Finally! All that cold weather is gone, and the flowers are blooming, the grass is growing, and its time for some SPRING VACATION! It is all very exciting, but for many of you, Spring means weeks of sneezing, runny nose, and coughing! Sure, your relief can be a drugstore counter away! However, an increasing number of allergy sufferers say the road to relief is through a variety of all-natural treatments However an increasing number of studies show that the road to relief can help, without the side effects of drugs. One of these natural treatments is using herbal and nutrient supplements! One such herb is the European butterbur. The extract from the root of the butterbur shrub has been used since the Middle Ages to treat fevers, and more recently for coughs, asthma, headaches, and hay fever. It is safe and most people tolerate it well! In fact, in a study performed by the American Academy of Allergy, Asthma and Immunology, a group of British researches put their “stamp of approval” on butterbur’s effectiveness at reducing symptoms for grass allergies! Some other nutrients that help fight allergy symptoms are also found in grape seed extract, and a compound called quercetin. Both of these are especially abundant in red wine, but can also be taken as a supplement, and are “most effective when in conjunction with Vitamin C.” Some other helpful herbal supplements are dried nettles and goldenseal.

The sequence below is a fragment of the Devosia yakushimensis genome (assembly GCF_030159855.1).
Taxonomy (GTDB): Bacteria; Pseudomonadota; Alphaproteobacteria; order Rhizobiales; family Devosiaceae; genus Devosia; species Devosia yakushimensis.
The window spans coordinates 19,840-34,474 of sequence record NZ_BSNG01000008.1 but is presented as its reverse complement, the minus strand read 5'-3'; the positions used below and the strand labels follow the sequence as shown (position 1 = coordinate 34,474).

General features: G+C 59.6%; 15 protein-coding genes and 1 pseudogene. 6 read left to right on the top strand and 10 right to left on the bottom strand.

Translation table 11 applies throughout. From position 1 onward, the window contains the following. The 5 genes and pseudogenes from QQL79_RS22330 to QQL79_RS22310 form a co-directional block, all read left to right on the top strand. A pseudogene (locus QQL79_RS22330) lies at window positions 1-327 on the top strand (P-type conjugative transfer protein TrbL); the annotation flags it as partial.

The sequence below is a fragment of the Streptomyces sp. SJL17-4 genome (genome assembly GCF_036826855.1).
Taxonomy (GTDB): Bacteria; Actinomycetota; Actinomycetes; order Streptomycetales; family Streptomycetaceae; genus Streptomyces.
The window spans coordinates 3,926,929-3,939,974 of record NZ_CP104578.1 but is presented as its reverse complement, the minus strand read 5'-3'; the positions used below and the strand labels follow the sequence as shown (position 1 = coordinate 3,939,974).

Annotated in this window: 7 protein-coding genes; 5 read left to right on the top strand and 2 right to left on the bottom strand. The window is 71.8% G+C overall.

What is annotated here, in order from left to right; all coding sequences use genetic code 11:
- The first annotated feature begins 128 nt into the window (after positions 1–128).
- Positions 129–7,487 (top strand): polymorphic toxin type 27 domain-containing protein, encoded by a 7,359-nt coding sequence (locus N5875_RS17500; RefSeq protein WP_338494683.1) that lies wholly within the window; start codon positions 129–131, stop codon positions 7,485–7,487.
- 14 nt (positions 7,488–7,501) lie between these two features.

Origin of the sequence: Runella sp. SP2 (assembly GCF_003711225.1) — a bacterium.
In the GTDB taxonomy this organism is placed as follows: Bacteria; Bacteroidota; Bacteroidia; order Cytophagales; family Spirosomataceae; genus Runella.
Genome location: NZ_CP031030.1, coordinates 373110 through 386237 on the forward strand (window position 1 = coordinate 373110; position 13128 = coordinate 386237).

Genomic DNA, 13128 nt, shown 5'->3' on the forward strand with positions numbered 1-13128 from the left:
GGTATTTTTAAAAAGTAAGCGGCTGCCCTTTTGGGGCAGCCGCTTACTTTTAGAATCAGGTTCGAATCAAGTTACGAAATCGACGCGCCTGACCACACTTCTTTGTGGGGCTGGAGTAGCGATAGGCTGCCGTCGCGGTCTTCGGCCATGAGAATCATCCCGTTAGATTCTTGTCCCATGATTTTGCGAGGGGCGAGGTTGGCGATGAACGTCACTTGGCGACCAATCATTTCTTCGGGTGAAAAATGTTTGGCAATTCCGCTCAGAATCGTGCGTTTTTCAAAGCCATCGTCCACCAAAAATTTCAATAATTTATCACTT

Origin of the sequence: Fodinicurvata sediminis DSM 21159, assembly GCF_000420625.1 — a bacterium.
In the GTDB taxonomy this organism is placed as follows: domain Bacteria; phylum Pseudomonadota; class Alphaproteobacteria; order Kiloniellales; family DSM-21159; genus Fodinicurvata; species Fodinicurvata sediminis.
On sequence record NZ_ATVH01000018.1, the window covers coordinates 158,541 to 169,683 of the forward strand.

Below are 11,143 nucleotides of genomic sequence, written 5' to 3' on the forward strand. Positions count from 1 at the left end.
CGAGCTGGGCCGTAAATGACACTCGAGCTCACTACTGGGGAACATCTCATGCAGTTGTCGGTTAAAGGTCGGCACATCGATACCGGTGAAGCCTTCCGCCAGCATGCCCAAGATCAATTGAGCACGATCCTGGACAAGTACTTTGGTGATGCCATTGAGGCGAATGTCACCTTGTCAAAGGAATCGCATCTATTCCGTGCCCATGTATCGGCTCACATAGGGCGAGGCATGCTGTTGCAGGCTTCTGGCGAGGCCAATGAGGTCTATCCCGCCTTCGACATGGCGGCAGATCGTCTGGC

Another method to battle allergies is looking to the kitchen to cook up some relief in the form of spicy foods! “Experts say the spicier the dish, the more likely it is to clear nasal passages” Use spices such as cayenne pepper, hot ginger, fenugreek, or just onion and garlic to help clear up those sinuses! In a German study published in an allergy journal, they found that those who ate foods high in Omega-3 fatty acids were less likely to suffer allergy symptoms. Omega-3s help fight inflammation and are found in cold-water fish, walnuts, flaxseed, grass-fed meat, and eggs! Finally, try cutting out foods that provoke mild sensitivities or upset stomach. Being aware of and reducing food your are intolerant to will lighten the burden on your immune system, which in turn may help reduce the impact of seasonal allergic reactions.